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ARS Home » Midwest Area » Ames, Iowa » National Animal Disease Center » Infectious Bacterial Diseases Research » Research » Publications at this Location » Publication #184261


item Paustian, Michael
item Robbe Austerman, Suelee
item Bannantine, John

Submitted to: International Colloquium on Paratuberculosis
Publication Type: Proceedings
Publication Acceptance Date: 8/13/2005
Publication Date: 7/1/2006
Citation: Paustian, M., Zhu, Z., Robbe Austerman, S., Sreevatsan, S., Kapur, V., Bannantine, J.P. 2006. Comparative genomic analysis of Mycobacterium avium subspecies paratuberculosis isolates obtained from multiple host species. In: Proceedings of the 8th International Colloquium on Paratuberculosis, August 13-17, 2005, Copenhagen, Denmark. p. 393-400.

Interpretive Summary: The bacterium Mycobacterium avium subsp. paratuberculosis (M. paratuberculosis) causes Johne’s Disease, an economically important intestinal infection of ruminants such as cattle and sheep. The complete genome sequence for a bovine M. paratuberculosis isolate is available; however it remains unclear whether this sequence is representative of isolates obtained from other species. We used a DNA microarray to compare the genomic DNA of M. paratuberculosis isolates obtained from cattle, sheep, goats, birds, humans, and several other species. Our results indicate that there are several segments of genomic DNA that are missing from sheep isolates. Additionally, M. paratuberculosis sheep isolates contain several segments of DNA that are present in the genome of Mycobacterium avium subspecies avium but not M. paratuberculosis isolates from other species. None of the isolates from the other species examined in this study contained any of these deleted or acquired sequences. Our results indicate that M. paratuberculosis sheep isolates can be distinguished from cattle isolates by the presence or absence of several large pieces of genomic DNA. Other researchers should benefit from the results of this work, as it will enable them to focus on the differences between cattle and sheep isolates in order to determine what causes M. paratuberculosis to infect different host animals.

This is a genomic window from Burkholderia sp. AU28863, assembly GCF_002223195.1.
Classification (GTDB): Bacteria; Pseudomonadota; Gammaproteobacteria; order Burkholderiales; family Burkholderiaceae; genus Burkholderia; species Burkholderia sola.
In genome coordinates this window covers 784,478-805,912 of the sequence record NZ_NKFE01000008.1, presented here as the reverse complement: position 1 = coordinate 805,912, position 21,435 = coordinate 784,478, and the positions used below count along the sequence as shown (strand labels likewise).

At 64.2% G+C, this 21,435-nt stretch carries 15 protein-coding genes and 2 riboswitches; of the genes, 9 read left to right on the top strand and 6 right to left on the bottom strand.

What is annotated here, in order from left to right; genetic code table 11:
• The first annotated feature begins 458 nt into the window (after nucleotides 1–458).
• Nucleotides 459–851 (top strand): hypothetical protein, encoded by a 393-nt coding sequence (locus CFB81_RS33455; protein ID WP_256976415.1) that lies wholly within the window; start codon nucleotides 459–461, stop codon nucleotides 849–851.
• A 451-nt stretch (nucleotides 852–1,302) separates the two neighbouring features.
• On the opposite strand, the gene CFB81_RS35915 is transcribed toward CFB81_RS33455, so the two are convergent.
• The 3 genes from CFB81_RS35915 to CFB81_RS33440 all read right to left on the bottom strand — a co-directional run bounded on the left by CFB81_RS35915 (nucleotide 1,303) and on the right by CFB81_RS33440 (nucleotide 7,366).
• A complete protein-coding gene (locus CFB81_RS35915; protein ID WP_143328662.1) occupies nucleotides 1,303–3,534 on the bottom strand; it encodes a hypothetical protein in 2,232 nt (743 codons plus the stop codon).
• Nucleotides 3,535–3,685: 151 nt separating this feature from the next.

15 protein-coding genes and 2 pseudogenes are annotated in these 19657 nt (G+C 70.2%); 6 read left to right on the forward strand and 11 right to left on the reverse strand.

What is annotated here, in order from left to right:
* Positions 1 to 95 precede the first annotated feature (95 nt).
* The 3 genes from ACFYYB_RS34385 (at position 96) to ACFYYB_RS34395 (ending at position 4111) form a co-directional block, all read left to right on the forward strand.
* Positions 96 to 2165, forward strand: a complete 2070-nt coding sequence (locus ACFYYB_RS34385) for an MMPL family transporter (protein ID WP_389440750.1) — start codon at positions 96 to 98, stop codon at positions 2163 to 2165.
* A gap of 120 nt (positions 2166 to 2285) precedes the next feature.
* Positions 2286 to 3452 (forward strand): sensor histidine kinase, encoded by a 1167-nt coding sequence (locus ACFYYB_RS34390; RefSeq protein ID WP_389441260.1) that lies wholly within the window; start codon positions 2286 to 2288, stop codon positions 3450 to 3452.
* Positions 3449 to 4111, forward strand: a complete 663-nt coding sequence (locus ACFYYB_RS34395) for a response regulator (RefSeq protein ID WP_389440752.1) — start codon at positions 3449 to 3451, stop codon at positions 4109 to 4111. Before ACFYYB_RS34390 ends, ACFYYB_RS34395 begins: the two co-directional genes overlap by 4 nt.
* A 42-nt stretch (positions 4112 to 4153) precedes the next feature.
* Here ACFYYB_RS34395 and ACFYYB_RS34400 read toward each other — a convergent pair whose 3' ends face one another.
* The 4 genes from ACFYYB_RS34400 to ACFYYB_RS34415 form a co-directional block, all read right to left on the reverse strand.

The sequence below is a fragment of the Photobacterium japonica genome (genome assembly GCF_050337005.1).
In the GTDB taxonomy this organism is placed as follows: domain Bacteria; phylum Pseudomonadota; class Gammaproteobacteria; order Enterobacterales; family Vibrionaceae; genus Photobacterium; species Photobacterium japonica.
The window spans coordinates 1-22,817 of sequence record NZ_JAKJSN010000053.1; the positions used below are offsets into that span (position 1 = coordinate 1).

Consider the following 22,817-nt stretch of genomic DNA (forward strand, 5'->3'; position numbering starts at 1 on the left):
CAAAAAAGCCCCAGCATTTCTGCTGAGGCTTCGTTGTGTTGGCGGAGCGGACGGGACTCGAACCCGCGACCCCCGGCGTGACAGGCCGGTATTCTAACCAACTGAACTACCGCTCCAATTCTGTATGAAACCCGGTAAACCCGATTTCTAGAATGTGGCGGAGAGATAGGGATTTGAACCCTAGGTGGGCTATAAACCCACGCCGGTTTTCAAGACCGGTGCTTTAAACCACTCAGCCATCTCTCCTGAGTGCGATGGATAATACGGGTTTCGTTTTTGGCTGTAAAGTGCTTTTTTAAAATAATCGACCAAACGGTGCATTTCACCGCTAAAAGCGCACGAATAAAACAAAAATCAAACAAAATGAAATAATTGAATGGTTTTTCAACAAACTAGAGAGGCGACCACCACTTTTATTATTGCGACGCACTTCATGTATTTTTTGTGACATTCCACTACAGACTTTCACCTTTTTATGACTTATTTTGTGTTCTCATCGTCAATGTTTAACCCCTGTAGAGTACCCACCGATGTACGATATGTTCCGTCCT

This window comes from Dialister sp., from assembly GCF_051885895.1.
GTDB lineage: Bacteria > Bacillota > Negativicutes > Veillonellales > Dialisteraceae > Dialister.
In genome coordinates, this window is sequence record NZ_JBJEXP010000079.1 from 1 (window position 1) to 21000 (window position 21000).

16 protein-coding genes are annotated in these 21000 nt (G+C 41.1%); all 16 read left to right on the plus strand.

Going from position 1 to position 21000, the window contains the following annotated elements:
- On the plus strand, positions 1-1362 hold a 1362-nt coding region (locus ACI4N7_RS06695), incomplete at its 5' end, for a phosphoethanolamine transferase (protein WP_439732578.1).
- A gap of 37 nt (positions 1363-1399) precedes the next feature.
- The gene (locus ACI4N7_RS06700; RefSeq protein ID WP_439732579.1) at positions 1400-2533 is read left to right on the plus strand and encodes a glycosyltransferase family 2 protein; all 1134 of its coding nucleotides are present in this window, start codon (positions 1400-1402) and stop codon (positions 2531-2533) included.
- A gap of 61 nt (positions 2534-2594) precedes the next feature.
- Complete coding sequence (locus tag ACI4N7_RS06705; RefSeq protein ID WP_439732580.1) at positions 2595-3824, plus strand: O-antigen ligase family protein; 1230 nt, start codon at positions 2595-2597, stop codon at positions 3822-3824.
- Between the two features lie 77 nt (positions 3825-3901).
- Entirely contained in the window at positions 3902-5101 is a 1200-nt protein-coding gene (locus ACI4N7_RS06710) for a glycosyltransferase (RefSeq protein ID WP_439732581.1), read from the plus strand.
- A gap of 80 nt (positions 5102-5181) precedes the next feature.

Technical Abstract: We have designed and built a DNA microarray consisting of 70mer oligonucoeotides representing all of the ORFs identified in the Map K10 genome sequence as well as intergenic regions in order to investigate whether the genome content of Mycobacterium avium subspecies paratuberculosis (Map) K10 is representative of other bovine isolates as well as isolates from other species. In addition, oligonucleotides representing coding sequences from the Mycobacterium avium subspecies avium (Maa) 104 genome that are not present in the Map K10 genome were also included on the microarray. Genomic DNA from Map isolates was fluorescently labeled, mixed with alternately labeled Map K10 DNA, and competitively hybridized on the Map microarray. ORFs were classified as present or divergent based on the relative fluorescent intensities of the experimental samples compared to Map K10 DNA. Map isolates cultured from cattle, bison, sheep, goat, avian, and human sources were hybridized to the Map microarray. Three deleted regions were observed in the genomes of three Map isolates obtained from sheep. Additionally, four clusters of ORFs homologous to sequences in the Maa 104 genome were identified in three of the sheep isolates. One of these clusters encodes glycopeptidolipid biosynthesis enzymes which have not previously been identified in Map. Differences in hybridization across many of the isolates examined were detected for the microarray targets representing the insertion sequence IS_MAP04, the major membrane protein encoded by MAP2121c, and several regions encoding proteins with unknown function suggesting that there may be variation in the sequence or copy number of these regions. One cattle isolate and one sheep isolate of Map were found to contain variable genome content compared to the other isolates examined from these species.